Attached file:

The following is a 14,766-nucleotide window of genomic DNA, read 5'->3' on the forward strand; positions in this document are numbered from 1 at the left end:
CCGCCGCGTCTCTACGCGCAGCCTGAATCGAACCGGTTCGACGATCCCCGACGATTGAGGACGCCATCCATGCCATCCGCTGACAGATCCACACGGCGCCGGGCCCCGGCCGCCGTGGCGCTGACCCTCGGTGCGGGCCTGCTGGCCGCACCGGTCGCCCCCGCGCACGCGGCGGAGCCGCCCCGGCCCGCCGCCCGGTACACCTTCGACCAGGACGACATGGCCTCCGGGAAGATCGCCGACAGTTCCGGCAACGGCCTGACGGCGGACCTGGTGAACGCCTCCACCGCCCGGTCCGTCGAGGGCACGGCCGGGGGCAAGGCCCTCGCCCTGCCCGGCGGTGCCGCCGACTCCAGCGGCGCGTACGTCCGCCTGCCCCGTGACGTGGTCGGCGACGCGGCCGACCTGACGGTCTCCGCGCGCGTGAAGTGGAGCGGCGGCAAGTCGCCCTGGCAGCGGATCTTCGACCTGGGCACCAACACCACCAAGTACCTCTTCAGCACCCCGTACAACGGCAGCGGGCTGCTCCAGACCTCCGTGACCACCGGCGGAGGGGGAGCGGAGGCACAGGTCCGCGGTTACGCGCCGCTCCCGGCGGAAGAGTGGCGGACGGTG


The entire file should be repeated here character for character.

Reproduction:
The following is a 14,766-nucleotide window of genomic DNA, read 5'->3' on the forward strand; positions in this document are numbered from 1 at the left end:
CCGCCGCGTCTCTACGCGCAGCCTGAATCGAACCGGTTCGACGATCCCCGACGATTGAGGACGCCATCCATGCCATCCGCTGACAGATCCACACGGCGCCGGGCCCCGGCCGCCGTGGCGCTGACCCTCGGTGCGGGCCTGCTGGCCGCACCGGTCGCCCCCGCGCACGCGGCGGAGCCGCCCCGGCCCGCCGCCCGGTACACCTTCGACCAGGACGACATGGCCTCCGGGAAGATCGCCGACAGTTCCGGCAACGGCCTGACGGCGGACCTGGTGAACGCCTCCACCGCCCGGTCCGTCGAGGGCACGGCCGGGGGCAAGGCCCTCGCCCTGCCCGGCGGTGCCGCCGACTCCAGCGGCGCGTACGTCCGCCTGCCCCGTGACGTGGTCGGCGACGCGGCCGACCTGACGGTCTCCGCGCGCGTGAAGTGGAGCGGCGGCAAGTCGCCCTGGCAGCGGATCTTCGACCTGGGCACCAACACCACCAAGTACCTCTTCAGCACCCCGTACAACGGCAGCGGGCTGCTCCAGACCTCCGTGACCACCGGCGGAGGGGGAGCGGAGGCACAGGTCCGCGGTTACGCGCCGCTCCCGGCGGAAGAGTGGCGGACGGTG